Potential Horse Hock Problems

Courtesy of Classic Equine Equipment

Your horse’s hock is anatomically similar to a human ankle. It consists of four joints and six bones. Two common hock problems are bog spavin and bone spavin. They sound similar, but are different because some of the hock joints are high motion (they rotate through a wide angle during locomotion) and some are low motion.

Bog Spavin

The term bog spavin refers specifically to swelling in the tarsocrural joint of the hock, I.e. the large joint at the top of the hock. It is a synovitis, which means it is inflammation of the inner lining of the joint capsule of the tarsocrural joint specifically. The swelling can be mild, moderate or severe and can be caused by several factors, some of which are more serious than others. The cause of the swelling should be determined by a veterinarian with radiographs, ultrasound or even synovial fluid analysis.

Frequently in older horses, bog spavins are present without lameness, even when the swelling is chronic and significant. However, veterinarians may see this in young horses and will want to rule out osteochondritis (OCD) as the cause. These lesions can be visualized on radiographs.

After the cause of the increased fluid is determined, you can then work together with your vet to formulate a management plan. These plans often entail serial radiographs or exams, intra-articular injections, administration of non-steroidal anti-inflammatory medications, regular administration of drugs such as Adequan or Legend, changes in nutrition, changes in shoeing, and changes in exercise routine.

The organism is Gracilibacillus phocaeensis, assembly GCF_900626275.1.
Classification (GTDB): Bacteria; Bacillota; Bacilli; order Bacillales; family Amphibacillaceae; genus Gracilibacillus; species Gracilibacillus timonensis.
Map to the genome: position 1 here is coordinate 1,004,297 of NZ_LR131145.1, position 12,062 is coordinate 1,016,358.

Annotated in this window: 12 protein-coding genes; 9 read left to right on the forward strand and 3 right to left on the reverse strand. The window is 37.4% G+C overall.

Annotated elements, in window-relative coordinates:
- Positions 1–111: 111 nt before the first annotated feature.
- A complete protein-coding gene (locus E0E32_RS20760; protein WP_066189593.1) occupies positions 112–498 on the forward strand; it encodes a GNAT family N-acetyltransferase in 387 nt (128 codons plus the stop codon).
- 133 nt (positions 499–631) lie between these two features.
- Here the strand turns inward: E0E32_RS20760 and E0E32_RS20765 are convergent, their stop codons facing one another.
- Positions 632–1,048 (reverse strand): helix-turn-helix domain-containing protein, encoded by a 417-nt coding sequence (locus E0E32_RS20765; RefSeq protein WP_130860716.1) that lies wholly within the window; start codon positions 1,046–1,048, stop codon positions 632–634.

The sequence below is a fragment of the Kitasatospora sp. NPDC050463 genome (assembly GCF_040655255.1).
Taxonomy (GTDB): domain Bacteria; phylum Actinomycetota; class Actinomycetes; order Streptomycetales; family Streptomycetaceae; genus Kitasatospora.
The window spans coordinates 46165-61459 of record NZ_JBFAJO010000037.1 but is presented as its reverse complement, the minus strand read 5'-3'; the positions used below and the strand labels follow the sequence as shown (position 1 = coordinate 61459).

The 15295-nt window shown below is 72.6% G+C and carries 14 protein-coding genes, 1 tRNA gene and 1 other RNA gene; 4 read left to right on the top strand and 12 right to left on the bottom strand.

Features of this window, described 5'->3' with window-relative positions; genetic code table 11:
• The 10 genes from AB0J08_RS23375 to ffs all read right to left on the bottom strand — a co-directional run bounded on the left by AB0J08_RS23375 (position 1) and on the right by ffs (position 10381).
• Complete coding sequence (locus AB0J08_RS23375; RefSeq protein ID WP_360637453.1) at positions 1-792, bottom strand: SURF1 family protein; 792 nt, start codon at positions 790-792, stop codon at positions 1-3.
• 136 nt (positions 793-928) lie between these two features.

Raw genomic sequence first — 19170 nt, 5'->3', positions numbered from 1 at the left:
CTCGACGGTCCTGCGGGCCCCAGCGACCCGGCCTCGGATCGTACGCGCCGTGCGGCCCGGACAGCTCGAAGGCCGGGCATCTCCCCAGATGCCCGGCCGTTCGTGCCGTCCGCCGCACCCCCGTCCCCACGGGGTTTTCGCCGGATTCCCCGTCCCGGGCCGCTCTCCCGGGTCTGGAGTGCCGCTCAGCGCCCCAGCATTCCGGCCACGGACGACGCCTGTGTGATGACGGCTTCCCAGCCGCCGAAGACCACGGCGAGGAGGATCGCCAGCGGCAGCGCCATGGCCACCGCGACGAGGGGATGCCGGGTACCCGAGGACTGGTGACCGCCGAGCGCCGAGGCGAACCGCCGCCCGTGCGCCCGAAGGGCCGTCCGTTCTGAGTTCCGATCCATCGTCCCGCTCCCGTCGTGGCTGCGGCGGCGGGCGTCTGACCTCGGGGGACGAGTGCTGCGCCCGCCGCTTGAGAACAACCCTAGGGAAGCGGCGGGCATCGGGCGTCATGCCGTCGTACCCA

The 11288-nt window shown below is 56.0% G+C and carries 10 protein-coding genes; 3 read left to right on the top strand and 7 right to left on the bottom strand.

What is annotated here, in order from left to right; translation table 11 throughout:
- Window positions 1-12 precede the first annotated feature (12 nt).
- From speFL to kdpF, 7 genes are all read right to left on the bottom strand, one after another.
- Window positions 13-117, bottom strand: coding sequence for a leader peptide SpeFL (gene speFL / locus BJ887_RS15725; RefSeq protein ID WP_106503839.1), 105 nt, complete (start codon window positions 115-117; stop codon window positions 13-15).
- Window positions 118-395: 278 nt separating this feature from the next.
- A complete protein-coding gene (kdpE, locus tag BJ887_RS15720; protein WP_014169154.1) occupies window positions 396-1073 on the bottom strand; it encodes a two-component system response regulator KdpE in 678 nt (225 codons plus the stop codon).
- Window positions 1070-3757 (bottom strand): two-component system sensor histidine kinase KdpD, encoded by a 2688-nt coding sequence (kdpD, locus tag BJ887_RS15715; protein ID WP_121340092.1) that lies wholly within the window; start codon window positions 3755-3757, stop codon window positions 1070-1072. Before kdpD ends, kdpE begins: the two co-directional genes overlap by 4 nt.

Bone Spavin

Bone spavin refers to osteoarthritis of the two low motion joints at the “bottom” of the hock, the distal intertarsal joint and the tarsometatarsal joint. Bone spavin is probably the most common cause of hock lameness or pain in horses. Even though the joint are low motion, arthritis in these structures can cause a significant amount of pain. It is basically caused by repetitive trauma or “wear and tear” on these joints in adult horses.

Additionally is can be seen in younger horses that have predisposing conformation. For example, if a foal was born prematurely and the carpal bones were not fully formed at birth, compression during standing and walking can produce enough pressure to change the shape of the tarsal bones. Frequently they will have a wedge shaped appearance. This degree of change can also cause “wear and tear” on the joint surfaces and create spavin in a young juvenile horse. This specific type of bone spavin is called tarsitis or juvenile spavin.

Whether the horse is an adult or a juvenile, an athlete or a companion animal, you will want to work to develop a management plan with your veterinarian. These will often involve non-steroidal anti-inflammatories, intra-articular injections and serial radiographs to monitor changes.

Remember that it’s important to have a veterinarian perform an equine prepurchase exam to identify an existing conditions that could cause later problems.